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Dallas Fed’s Texas jobs estimates provide early, accurate assessment

Keith R. Phillips and Alexander T. Abraham

The Bureau of Labor Statistics (BLS) annually revises regional job estimates in a process called benchmarking. A Federal Reserve Bank of Dallas adjustment provides researchers a more current means of assessing Texas economic conditions.

Much regional economic analysis is derived from monthly Current Employment Statistics (CES) industry-level employment data for U.S. states and metropolitan statistical areas.

We show here how the Dallas Fed’s early benchmarked data for 2018 were very close to the final BLS benchmarked CES figures and, thus, provided a timelier view of economic growth in the state. To improve employment data accuracy prior to the annual revision, the Dallas Fed has since the mid-1990s applied several adjustments to the Texas series, including a preliminary benchmark estimate.

Nationally, the BLS uses a year’s worth of figures from the Quarterly Census of Employment and Wages (QCEW) in its benchmark process. The data are derived from forms that employers must fill out for unemployment insurance programs. The QCEW is comprehensive, encompassing more than 95 percent of total jobs.

Early benchmarking accuracy

Preliminary QCEW data for Texas—covering each month—are released with about a four-and-a-half month lag after the reporting period. These figures are usually very close to the final annual benchmark and, thus, are a good tool to accurately estimate the benchmark revision.

To adjust the BLS’ official employment series using these preliminary data, special care must be taken to account for seasonal patterns, which differ between the QCEW data and the more recent months of survey-based CES data.

In February 2019, Dallas Fed early benchmarked data showed job growth of 2.5 percent from September 2017 to September 2018; official CES data at the time indicated 3.4 percent growth.

When the BLS’ annual benchmark was released in March, the official data were revised to 2.6 percent—very close to the earlier Dallas Fed figure.

What the data showed at the end of 2018 may be even more important since that is typically when analysts make their forecasts for the coming year. Having a better idea of growth in the current year significantly improves the forecast for the upcoming year.

For example, an analyst or model might predict growth in 2019 would be about the same as in 2018. Using CES data at year-end 2018 would have predicted 2019 growth of about 3.1 percent (based on growth through November 2018).

Alternatively, Dallas Fed data on Dec. 21, 2018, which incorporated the early benchmark through June 2018, suggested 2.4 percent—very close to what the annual benchmark showed when it was released in March 2019 (Chart 1).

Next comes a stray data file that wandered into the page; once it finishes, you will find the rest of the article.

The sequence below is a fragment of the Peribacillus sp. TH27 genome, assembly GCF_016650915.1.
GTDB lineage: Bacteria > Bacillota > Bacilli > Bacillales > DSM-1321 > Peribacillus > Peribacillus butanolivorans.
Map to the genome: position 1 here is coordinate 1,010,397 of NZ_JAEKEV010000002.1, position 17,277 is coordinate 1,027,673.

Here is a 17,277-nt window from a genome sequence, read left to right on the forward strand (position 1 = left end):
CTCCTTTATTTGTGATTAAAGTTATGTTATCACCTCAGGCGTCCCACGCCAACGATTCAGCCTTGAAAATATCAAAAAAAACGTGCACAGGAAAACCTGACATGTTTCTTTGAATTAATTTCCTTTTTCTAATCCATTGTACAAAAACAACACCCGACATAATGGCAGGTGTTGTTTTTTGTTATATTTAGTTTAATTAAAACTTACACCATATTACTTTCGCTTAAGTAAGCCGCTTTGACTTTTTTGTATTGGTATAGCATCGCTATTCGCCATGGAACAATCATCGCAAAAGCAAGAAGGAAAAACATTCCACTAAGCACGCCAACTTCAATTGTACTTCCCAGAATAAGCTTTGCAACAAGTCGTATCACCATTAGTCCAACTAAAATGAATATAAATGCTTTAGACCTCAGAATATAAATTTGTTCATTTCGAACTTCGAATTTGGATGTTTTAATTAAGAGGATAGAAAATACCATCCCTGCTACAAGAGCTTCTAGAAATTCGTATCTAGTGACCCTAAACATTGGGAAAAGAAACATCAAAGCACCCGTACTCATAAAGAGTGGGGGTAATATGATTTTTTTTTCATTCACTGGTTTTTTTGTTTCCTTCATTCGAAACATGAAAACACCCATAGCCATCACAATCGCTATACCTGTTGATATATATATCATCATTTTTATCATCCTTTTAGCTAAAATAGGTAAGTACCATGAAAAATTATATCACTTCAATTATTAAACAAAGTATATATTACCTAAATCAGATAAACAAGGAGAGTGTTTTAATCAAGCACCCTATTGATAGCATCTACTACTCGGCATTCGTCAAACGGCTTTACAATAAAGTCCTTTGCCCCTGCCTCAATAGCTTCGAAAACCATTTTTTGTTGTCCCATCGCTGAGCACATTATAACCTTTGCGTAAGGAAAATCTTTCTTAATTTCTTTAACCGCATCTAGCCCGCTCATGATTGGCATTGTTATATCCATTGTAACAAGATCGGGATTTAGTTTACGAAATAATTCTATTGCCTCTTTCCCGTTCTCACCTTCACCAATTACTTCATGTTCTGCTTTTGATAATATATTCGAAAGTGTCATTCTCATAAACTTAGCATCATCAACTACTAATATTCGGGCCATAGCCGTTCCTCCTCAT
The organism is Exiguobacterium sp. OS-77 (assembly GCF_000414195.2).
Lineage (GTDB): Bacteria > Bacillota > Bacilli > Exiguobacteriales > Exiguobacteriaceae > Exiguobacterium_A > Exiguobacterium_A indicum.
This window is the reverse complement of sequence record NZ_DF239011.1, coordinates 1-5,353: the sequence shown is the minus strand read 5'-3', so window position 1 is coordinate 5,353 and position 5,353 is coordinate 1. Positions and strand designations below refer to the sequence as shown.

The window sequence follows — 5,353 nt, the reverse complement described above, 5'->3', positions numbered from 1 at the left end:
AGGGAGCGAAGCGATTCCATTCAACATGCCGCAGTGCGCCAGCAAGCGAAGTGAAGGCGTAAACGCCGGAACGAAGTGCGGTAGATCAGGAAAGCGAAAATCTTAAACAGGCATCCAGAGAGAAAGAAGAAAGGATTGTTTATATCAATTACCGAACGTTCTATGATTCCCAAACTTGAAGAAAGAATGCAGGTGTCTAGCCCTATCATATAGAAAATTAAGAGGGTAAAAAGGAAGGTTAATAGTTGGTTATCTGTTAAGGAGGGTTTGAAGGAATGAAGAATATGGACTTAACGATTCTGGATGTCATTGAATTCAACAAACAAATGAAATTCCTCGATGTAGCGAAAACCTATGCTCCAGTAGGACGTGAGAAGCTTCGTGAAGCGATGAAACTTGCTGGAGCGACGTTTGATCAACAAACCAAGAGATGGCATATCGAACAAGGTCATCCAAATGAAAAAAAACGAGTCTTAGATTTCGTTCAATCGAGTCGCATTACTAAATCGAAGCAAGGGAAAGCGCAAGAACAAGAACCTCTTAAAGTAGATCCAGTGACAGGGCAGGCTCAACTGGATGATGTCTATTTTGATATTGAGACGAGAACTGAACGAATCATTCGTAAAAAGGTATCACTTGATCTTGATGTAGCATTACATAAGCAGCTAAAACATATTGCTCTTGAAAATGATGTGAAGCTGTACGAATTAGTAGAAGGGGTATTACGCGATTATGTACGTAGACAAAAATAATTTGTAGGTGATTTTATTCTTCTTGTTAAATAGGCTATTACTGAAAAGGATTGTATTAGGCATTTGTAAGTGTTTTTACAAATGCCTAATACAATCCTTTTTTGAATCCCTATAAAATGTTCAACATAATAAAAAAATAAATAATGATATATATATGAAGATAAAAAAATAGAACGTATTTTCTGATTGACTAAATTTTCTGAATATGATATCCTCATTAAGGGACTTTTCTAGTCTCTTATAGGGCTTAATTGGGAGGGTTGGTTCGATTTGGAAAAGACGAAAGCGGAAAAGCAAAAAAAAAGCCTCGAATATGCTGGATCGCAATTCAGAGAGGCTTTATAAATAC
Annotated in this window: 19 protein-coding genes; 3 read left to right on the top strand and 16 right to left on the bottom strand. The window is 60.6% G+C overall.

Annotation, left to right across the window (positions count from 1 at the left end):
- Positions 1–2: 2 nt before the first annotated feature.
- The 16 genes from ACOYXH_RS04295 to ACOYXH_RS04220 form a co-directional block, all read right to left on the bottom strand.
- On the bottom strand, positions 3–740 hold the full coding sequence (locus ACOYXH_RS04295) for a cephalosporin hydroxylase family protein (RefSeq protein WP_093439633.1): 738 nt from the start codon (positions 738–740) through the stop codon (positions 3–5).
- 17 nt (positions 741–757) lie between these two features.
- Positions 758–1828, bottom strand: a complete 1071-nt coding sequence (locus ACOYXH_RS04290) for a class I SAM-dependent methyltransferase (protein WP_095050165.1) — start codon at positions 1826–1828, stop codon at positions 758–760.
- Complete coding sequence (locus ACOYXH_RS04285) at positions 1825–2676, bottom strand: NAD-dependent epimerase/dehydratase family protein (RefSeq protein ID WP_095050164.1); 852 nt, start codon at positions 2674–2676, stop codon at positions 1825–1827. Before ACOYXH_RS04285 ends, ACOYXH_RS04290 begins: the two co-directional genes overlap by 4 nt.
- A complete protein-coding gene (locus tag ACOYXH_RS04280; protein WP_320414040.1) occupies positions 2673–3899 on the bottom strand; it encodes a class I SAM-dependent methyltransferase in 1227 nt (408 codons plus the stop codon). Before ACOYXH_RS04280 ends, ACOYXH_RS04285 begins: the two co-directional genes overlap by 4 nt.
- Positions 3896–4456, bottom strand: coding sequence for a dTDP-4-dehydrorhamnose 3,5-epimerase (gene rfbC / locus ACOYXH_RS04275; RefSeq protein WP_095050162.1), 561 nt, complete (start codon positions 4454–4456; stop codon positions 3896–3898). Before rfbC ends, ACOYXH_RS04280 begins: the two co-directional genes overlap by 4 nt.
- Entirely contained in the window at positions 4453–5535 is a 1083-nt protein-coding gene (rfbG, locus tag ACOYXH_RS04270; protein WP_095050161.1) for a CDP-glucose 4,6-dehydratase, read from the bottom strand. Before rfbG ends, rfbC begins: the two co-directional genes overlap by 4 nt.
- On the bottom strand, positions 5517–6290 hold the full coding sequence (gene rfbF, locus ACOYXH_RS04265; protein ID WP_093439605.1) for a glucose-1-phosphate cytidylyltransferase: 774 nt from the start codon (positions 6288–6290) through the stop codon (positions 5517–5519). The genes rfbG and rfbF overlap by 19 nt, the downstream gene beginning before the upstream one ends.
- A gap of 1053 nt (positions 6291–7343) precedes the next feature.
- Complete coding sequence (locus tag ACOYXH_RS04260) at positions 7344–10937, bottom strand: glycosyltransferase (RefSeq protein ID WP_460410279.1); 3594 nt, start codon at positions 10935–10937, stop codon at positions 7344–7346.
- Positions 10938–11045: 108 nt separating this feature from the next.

Chart 1: Dallas Fed's Texas Year-End 2018 Employment Data Approximate Final Benchmark

Downloadable chart | Chart data

Revising Houston job growth, statewide service sector activity

The annual benchmark affects some regions and industries more than others.

Estimates of growth in the September 2017–September 2018 period were revised significantly lower for Houston (by 43,000 jobs), Dallas (about 29,000 jobs) and Austin (about 7,000 jobs). The changes become even more pronounced for Houston when depicted in percentage terms—annual growth fell to 2.8 percent from 4.2 percent. Revisions were less severe in Dallas, down to 2.5 percent from 3.7 percent, and Austin, down to 3.5 percent from 4.2 percent.

Dallas Fed early benchmarked data in late December 2018 captured the downward revision for each metro, estimating growth during the benchmark period at 3.1 percent for Houston, 2.4 percent for Dallas and 3.6 percent for Austin. Chart 2 shows Dallas Fed data for Houston as of December 2018.

Chart 2: Dallas Fed’s Houston Employment Near Final Benchmark

Downloadable chart | Chart data

The benchmark revisions subtracted a large number of jobs from estimated growth in the service sector. Benchmark-period growth fell by more than 28,000 jobs in professional and business services, followed by 23,500 jobs in trade, transportation and utilities, 10,000 in education and health services, and 6,000 in financial activities.

In the goods-producing sector, estimated construction growth declined by more than 27,000 jobs. The Dallas Fed early benchmark captured the bulk of these revisions.

2019 job growth likely to slow

The Dallas Fed’s most recent forecast is for job growth of 1.8 percent this year. This outlook may well change as leading indicators and job estimates are updated.

Dallas Fed data produced in late May will incorporate QCEW data for the final three months of 2018. A subsequent adjustment in late August 2019 will draw on the QCEW through first quarter 2019, while the late November figures will use QCEW data through June.

Dallas Fed estimates not only will likely provide a more accurate picture of recent economic performance, they will also yield a more accurate forecast of where state and local growth is headed.

About the Authors

Keith R. Phillips

Phillips is an assistant vice president and senior economist at the San Antonio Branch of the Federal Reserve Bank of Dallas.

Alexander T. Abraham

Abraham is an economic programmer and analyst in the Research Department at the Federal Reserve Bank of Dallas.

The views expressed are those of the authors and should not be attributed to the Federal Reserve Bank of Dallas or the Federal Reserve System.